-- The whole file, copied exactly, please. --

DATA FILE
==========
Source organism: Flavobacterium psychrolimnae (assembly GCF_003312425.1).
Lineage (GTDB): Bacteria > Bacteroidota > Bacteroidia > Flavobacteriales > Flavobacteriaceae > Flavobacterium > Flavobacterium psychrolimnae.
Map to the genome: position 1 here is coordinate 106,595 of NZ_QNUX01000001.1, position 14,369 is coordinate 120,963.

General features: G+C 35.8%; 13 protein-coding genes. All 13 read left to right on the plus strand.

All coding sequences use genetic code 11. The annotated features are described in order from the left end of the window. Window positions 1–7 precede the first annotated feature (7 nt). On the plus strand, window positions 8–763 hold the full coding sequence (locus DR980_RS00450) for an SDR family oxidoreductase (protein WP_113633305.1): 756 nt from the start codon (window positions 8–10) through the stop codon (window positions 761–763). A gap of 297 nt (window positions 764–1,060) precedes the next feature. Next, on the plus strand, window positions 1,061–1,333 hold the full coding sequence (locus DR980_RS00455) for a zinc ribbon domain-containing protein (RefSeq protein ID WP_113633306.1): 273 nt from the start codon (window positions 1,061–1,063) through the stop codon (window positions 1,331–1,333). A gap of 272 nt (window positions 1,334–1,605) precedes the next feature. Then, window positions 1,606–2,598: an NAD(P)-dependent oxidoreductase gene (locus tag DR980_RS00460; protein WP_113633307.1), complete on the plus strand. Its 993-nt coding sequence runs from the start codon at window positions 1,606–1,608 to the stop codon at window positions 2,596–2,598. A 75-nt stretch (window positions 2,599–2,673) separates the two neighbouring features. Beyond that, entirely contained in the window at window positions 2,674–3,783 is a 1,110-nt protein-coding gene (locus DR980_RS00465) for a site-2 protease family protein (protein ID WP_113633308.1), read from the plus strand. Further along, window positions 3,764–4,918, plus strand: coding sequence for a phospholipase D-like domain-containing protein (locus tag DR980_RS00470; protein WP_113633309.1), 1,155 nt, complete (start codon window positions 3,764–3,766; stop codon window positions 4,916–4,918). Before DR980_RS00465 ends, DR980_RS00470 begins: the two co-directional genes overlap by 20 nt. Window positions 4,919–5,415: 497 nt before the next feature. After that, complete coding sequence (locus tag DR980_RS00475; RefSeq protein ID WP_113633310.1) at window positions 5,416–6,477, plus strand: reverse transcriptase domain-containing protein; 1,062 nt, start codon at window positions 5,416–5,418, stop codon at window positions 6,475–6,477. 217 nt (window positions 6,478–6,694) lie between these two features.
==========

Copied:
Source organism: Flavobacterium psychrolimnae (assembly GCF_003312425.1).
Lineage (GTDB): Bacteria > Bacteroidota > Bacteroidia > Flavobacteriales > Flavobacteriaceae > Flavobacterium > Flavobacterium psychrolimnae.
Map to the genome: position 1 here is coordinate 106,595 of NZ_QNUX01000001.1, position 14,369 is coordinate 120,963.

General features: G+C 35.8%; 13 protein-coding genes. All 13 read left to right on the plus strand.

All coding sequences use genetic code 11. The annotated features are described in order from the left end of the window. Window positions 1–7 precede the first annotated feature (7 nt). On the plus strand, window positions 8–763 hold the full coding sequence (locus DR980_RS00450) for an SDR family oxidoreductase (protein WP_113633305.1): 756 nt from the start codon (window positions 8–10) through the stop codon (window positions 761–763). A gap of 297 nt (window positions 764–1,060) precedes the next feature. Next, on the plus strand, window positions 1,061–1,333 hold the full coding sequence (locus DR980_RS00455) for a zinc ribbon domain-containing protein (RefSeq protein ID WP_113633306.1): 273 nt from the start codon (window positions 1,061–1,063) through the stop codon (window positions 1,331–1,333). A gap of 272 nt (window positions 1,334–1,605) precedes the next feature. Then, window positions 1,606–2,598: an NAD(P)-dependent oxidoreductase gene (locus tag DR980_RS00460; protein WP_113633307.1), complete on the plus strand. Its 993-nt coding sequence runs from the start codon at window positions 1,606–1,608 to the stop codon at window positions 2,596–2,598. A 75-nt stretch (window positions 2,599–2,673) separates the two neighbouring features. Beyond that, entirely contained in the window at window positions 2,674–3,783 is a 1,110-nt protein-coding gene (locus DR980_RS00465) for a site-2 protease family protein (protein ID WP_113633308.1), read from the plus strand. Further along, window positions 3,764–4,918, plus strand: coding sequence for a phospholipase D-like domain-containing protein (locus tag DR980_RS00470; protein WP_113633309.1), 1,155 nt, complete (start codon window positions 3,764–3,766; stop codon window positions 4,916–4,918). Before DR980_RS00465 ends, DR980_RS00470 begins: the two co-directional genes overlap by 20 nt. Window positions 4,919–5,415: 497 nt before the next feature. After that, complete coding sequence (locus tag DR980_RS00475; RefSeq protein ID WP_113633310.1) at window positions 5,416–6,477, plus strand: reverse transcriptase domain-containing protein; 1,062 nt, start codon at window positions 5,416–5,418, stop codon at window positions 6,475–6,477. 217 nt (window positions 6,478–6,694) lie between these two features.